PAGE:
Review: ‘Toots Thielemans Quartet’

Toots is a charmer and a gentleman, all right, but it wasn't enough to completely override a band that just didn't have it together in the first set. Keyboardist Kenny Werner often burdened Thielemans' intros with a synthetic string sound that couldn't breathe naturally, and his piano solos tended to wander listlessly. Worse, Adam Nussbaum's drumming was needlessly cluttered, and even Toots seemed to feel the strain on the second chorus of "In Your Own Sweet Way" (though the complicated cross-rhythms made sense in "All Blues").

Toots is a charmer and a gentleman, all right, but it wasn’t enough to completely override a band that just didn’t have it together in the first set. Keyboardist Kenny Werner often burdened Thielemans’ intros with a synthetic string sound that couldn’t breathe naturally, and his piano solos tended to wander listlessly. Worse, Adam Nussbaum’s drumming was needlessly cluttered, and even Toots seemed to feel the strain on the second chorus of “In Your Own Sweet Way” (though the complicated cross-rhythms made sense in “All Blues”).

Toots carried the show — and one could only hope that in the rest of his Catalina gig, which lasts through Sunday, the rhythm section settles down.

Toots Thielemans Quartet

(Catalina Bar & Grill, Hollywood; 105 seats; $ 18 top)

Production

Presented by Catalina Bar & Grill. Band: Jean (Toots) Thielemans, Kenny Werner, Jay Anderson, Adam Nussbaum. Reviewed Sept. 26, 1995. To hear the Belgian jazz harmonica champ Jean (Toots) Thielemans in an intimate club setting is a treat, and one should and could be grateful for that. But it wasn't an optimum occasion, in part due to an unfocused backup group. Thielemans, 73, who records for Private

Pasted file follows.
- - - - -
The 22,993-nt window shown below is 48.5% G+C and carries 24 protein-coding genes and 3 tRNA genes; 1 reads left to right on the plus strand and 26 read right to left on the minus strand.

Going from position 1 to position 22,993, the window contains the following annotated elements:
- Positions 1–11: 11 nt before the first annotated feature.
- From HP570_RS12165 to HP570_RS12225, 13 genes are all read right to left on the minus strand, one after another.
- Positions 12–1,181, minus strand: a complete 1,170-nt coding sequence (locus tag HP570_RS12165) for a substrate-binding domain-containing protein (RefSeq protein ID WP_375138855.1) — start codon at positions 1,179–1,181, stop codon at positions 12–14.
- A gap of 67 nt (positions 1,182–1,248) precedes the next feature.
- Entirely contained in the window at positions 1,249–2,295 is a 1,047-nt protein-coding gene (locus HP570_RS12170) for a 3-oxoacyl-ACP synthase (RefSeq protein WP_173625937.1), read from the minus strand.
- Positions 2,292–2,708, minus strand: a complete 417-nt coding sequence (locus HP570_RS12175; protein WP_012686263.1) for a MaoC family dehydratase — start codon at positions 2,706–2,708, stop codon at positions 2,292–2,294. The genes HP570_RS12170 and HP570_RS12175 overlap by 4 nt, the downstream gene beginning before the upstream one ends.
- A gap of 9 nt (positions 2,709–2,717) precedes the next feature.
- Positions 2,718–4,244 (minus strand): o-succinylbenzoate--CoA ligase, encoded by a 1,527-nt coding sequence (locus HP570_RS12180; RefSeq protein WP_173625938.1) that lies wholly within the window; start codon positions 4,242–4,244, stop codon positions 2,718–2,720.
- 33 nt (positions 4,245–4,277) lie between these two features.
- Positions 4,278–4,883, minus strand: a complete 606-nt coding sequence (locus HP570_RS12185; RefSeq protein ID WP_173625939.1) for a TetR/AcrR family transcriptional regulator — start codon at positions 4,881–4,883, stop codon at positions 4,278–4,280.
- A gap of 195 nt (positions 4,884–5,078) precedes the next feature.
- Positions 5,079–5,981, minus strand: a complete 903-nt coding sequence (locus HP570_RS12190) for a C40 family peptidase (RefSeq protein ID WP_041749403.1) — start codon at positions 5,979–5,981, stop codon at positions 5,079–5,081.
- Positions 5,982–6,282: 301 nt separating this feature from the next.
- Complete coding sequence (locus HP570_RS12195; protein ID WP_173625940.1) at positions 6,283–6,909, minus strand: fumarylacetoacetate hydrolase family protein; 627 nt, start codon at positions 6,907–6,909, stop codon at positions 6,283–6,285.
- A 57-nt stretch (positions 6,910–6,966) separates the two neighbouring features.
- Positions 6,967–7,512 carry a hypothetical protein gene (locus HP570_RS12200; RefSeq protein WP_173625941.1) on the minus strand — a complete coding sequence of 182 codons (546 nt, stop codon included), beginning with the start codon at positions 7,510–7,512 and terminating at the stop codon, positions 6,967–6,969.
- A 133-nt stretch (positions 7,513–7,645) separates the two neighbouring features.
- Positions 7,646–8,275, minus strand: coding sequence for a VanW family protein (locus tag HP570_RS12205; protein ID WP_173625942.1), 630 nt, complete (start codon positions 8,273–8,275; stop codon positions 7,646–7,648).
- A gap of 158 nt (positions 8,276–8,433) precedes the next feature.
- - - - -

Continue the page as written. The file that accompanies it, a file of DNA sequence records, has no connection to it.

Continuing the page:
Creative

Music, remains unrivaled in his ability to squeeze the most expressive nuances out of his humble instrument in a ballad, particularly if it happens to be Brazilian. Facing a small but attentive audience on the compact Catalina bandstand, Thielemans could soar and swoop and curve around Ivan Lins' "Let's Start Again" and inject unique soul into Paul Simon's "I Do It for Your Love."

Cast

With disarming candor, he admitted that "Send in the Clowns" didn't exactly send him until Dori Caymmi reharmonized it -- and the results, while not as far off the original as we were led to believe, were starkly moving. He also took out his guitar and did his scat whistling-with-the-guitar bit in "Bluesette," a signature tune the cognoscenti in the house immediately whistled right back at him.
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